If you're the corrupt mayor of a mediaeval town beset by rats and you wish to cheat the sorcerer doppelganger of your daughter's undesirable suitor into removing the vermin for free, pray to God, and your wish will be granted. This was the message conveyed to children in 1957 by NBC with the television special The Pied Piper of Hamelin. Appropriating the music of Edvard Grieg, most of its musical numbers are embarrassing and the plot is generally a dumbed down version of Robert Browning's poem with American Christian morality clumsily inserted. But it has its charm with a fine performance from Claude Rains as the mayor of Hamelin, an amusing appearance by Jim Backus, and the inimitable tight-tights and big stained glass aesthetic of pre-1970 Hollywood mediaeval fantasy.
For no apparent reason, Van Johnson plays two roles, the blonde village heroic dissident called "Truson"--I suppose I needn't mention Truson does not appear in Browning's poem--and, sporting a van dyke, the piper himself.
Johnson, according to Wikipedia, is fondly remembered for the role. I've never been a particularly big Van Johnson fan but I guess he does have a rough, natural quality to him. I remember getting impatient for his scenes to end in the musical film Brigadoon so having him the lead of this musical was quite tedious. Especially the excruciating "Flim Flam Floo" in a scene where he sings to the children about how magic he is, so magic he can turn milk red, and no-one in the films seems aware of how disgusting it is when he demonstrates this.
He's not helped by the fact that most of the dialogue, like Browning's poem, is in rhyme. Several lines are lifted directly from the poem but there are plenty of very unnatural sounding lines written for the film. "Your Excellency, if I do, there'll be a big hole in you," for when Backus is standing at the wrong end of a cannon. "Aye, you've robbed the children of learning, laughter and play, and darkened their lives in the sun of the day," Johnson, like a farmer reading psalms aloud, recites from the script to the mayor in reference to one of the contrived plot elements--the mayor forces the children to perform hard labour, mainly bailing hay.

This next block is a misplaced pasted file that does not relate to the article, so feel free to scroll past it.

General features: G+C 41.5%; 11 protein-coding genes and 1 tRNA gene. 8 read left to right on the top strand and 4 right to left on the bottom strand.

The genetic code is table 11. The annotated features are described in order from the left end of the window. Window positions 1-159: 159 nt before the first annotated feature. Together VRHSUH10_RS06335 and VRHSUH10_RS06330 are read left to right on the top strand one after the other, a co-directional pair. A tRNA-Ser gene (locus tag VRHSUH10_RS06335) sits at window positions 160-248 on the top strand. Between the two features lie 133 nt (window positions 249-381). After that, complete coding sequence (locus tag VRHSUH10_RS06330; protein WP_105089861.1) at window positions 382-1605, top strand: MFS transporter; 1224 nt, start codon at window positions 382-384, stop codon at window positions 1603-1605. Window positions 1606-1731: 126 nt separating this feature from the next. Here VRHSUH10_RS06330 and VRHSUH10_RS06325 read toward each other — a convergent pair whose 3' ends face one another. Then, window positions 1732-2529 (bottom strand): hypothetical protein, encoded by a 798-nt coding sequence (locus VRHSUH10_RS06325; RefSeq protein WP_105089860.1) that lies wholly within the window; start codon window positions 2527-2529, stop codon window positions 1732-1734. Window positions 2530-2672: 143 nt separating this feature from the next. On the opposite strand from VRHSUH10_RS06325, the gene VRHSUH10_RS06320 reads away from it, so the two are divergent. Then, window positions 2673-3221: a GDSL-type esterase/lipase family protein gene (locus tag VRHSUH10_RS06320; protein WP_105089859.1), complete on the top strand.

Rains impressively manages to make most of his dialogue sound natural, essentially reprising his Prince John from the 1938 Adventures of Robin Hood. This was the only singing and dancing role of his career and while he manages to stay in tune it's clear why this was his only singing and dancing role. Though considering he was 68 at the time, it's probably best not to judge his dancing. In fact, considering his death was just a decade later, the vigour with which he performs this role is rather impressive.
Jim Backus--best known as the voice of Mr. Magoo--makes an appearance in the second half as a king's emissary whom the mayor is keen to impress, a contrivance added to the film to explain why the mayor wants to get rid of the rats, apparently the hardships brought on by a rat infestation recounted at length in the poem not being deemed cinematic enough. But the most significant departure from the poem is the ill-considered happy ending. So typical of 1950s morality, in attempt to remedy something deemed ugly in the source material the adaptation ends up with something implying culturally licensed greed. As in the poem, the mayor's failure to pay the piper is shown as a bad thing. But unlike in the poem, everyone prays to God and all bad results of the mayor's greed are reversed instantly and the piper, despite the bromide being endlessly repeated in the film, is never paid.
Incidentally, this morning I came across this HTML version of an 1888 edition of the Browning poem with absolutely gorgeous illustrations by Kate Greenaway.